Elephants and Opium

Trip Start Dec 25, 2008
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Trip End Mar 28, 2009


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Thursday, January 1, 2009

After a quick flight from Bangkok on the morning of December 29th, we arrived in Chiang Rai and headed from there to the Golden Triangle - area where Thailand, Myanmar and Laos meet, famous for warlords and the opium ("liquid gold") trade.

We went with a guide (Toy) into Myanmar the next day - just into the border town called Tachileik (as far as you could go). We pretty much just visited a couple of markets and a wat, but it was a really interesting trip. Definitely a noticeable difference from Thailand as soon as you crossed the border - obviously a much poorer country. Apparently the minimum wage in Thailand is $10/day compared to $2/day in Myanmar, so there's been a big refugee issue in Thailand (many checkpoints along the road to the border, where cars are searched for refugees). Lots of Thais were heading into Myanmar along with us (big holiday weekend) - in addition to being a great place to buy cheap cigarettes and other cheap stuff, it's apparently a big gambling spot for the Thai and Chinese (gambling is illegal in Thailand).

Though it was really interesting to walk through the markets, it was also tough to see what was sold in some of the stalls - tiger skins (though they seemed too small to be tiger), shark fins, ivory, monkey skulls, etc. I was surprised that many people spoke English well, but makes sense since Myanmar was a British colony at one point. After Myanmar, we headed to a tiny Lao island in the Mekong called Done Xao. (All of the islands in the Mekong are part of Laos). Not too much to see there, but it's where I had my first tasty Beer Lao (with many more to come later).

The next morning we had an amazing time learning how to be a "mahout" (elephant driver). In addition to being able to wear a pair of really snazzy pants for a while, we learned how to drive an elephant with basic commands ("Stop" of course, being the most important one). We did this at the elephant camp owned by our hotel, which rescues street elephants - many people take elephants to Bangkok and other big cities in Thailand, where people will pay more to feed, touch the elephants, etc. The elephant camp allows the elephants (and their mahouts, who come with them) to earn a living in a safer, more humane way.

For our mahout training, we first went into the forest to pick up our elephants since they'd been eating all night (they apparently eat 250 kg/day) - I'd assumed we'd just help the real mahout lead our elephants out of the forest, but was pretty surprised when they told us to just hop on the elephant and ride it back into camp. (With no instruction or multiple waivers to fill out??? Clearly, we've left the US way behind . . .) It was a little scary at first since there's absolutely nothing to hold on to, but you get used to it quickly. After the guides bathed our elephants for a few minutes, it was time to feed them again (did I mention that they eat a lot?) - and then learn how to drive. Jason and I both shared one elephant for this part (Phusi - a really sweet - and pretty huge - female). We learned how to get on and off Phusi a few different ways (over the top of her head and then from her side while she was standing, sitting, and then lying down) and drive her with some basic commands. It was a really fun experience and a big highlight of the trip so far ...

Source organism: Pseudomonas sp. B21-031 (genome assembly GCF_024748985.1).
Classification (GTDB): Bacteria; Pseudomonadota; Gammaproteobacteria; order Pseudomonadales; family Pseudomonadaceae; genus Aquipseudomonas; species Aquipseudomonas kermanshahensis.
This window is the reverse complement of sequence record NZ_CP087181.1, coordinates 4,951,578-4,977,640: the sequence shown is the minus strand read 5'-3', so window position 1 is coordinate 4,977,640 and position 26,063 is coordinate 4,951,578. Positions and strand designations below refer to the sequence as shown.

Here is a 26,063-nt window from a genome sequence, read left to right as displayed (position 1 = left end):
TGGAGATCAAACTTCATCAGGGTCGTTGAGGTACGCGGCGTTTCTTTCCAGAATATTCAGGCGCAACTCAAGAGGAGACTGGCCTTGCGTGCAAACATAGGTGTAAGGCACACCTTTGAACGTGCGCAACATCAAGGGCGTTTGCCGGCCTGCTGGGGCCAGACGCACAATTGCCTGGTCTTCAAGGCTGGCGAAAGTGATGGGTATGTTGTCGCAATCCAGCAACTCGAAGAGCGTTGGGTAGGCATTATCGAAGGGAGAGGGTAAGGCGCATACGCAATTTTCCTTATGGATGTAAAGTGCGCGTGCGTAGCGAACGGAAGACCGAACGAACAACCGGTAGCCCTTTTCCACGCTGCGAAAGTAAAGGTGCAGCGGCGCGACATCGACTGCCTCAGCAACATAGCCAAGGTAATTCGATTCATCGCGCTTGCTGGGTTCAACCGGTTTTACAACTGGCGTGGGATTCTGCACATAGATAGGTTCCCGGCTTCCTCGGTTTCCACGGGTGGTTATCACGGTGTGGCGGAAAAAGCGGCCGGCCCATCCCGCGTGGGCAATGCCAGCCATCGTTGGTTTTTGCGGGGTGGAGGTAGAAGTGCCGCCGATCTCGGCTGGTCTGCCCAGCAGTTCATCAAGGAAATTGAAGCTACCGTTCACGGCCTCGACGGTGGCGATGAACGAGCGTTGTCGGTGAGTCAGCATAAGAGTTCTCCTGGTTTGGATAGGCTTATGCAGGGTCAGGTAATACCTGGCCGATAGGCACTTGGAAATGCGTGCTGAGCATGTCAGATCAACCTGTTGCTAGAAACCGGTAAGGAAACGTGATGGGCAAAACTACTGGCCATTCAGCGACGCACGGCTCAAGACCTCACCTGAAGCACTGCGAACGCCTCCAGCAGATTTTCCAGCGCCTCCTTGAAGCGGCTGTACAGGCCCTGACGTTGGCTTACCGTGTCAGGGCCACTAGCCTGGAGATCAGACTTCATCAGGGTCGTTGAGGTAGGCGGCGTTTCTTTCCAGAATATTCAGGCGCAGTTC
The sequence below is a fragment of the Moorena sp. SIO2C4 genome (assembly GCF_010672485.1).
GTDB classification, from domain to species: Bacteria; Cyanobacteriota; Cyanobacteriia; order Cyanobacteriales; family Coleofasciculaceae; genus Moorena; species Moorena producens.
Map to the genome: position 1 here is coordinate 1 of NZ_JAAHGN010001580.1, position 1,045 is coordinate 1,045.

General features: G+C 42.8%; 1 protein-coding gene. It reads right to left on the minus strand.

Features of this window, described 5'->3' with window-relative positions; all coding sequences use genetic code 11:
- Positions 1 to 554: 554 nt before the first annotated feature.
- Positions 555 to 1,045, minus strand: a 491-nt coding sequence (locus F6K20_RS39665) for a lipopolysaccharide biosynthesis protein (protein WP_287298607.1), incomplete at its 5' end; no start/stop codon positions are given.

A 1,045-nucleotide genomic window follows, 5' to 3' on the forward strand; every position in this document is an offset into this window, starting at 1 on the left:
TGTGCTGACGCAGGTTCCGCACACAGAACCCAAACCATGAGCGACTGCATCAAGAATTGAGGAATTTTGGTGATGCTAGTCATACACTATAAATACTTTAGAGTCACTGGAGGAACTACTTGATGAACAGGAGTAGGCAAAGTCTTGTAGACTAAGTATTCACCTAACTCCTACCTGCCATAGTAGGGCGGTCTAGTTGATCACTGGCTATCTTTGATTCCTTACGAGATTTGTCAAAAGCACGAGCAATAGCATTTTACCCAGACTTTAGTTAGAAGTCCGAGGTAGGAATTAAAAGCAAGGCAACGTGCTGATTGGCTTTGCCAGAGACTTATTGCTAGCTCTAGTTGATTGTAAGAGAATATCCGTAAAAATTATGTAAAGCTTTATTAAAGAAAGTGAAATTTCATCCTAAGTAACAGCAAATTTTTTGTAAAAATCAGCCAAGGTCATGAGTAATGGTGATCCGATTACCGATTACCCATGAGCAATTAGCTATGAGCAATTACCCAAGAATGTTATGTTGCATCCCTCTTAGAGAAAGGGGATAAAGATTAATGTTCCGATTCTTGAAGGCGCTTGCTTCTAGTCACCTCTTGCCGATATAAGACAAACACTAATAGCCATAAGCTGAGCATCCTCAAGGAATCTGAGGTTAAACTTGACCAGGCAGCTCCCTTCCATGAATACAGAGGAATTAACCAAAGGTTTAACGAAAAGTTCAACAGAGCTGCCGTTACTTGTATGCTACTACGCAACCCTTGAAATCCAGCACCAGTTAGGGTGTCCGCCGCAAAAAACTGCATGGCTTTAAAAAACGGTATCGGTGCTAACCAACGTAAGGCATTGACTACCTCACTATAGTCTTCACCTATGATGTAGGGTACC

After getting cleaned up from riding elephants throughout the morning, we headed to the Opium Museum, conveniently located across the road from our hotel. A real multimedia experience (it apparently had received a lot of funding from the Smithsonian Institution) - the museum was sponsored by the King's mother who had started programs to provide sustainable alternatives to the opium trade for the surrounding hilltribes. The museum gives you this in depth account of the history of the opium trade, its impact on the world, and the consequences of addiction - definitely a museum with a message. I forget the stats, but the illegal growth of opium has decreased significantly in the region (especially in Thailand), though it still goes on, primarily in Myanmar.

We then went for a Thai massage (New Year's resolution - get massages regularly when back home) - it was pretty relaxing but I have to admit that I'm still sore from it. Not much time was left to then get ready for New Year's Eve - unfortunately not something we were looking forward to since we were exhausted, aching, and had to get up before dawn the next morning to make our way to the Laos border. But we stuck it out as long as we could - we got to see Phusi again in a celebratory procession of elephants at our hotel and then had our equilibrium restored in a traditional baqsii ceremony, during which village elders tied strings on our wrists, wishing us good luck and a safe journey. To end the night, we released a lantern into the sky (done during a traditional northern Thai celebration), sending off with it all our bad mojo from the previous year.
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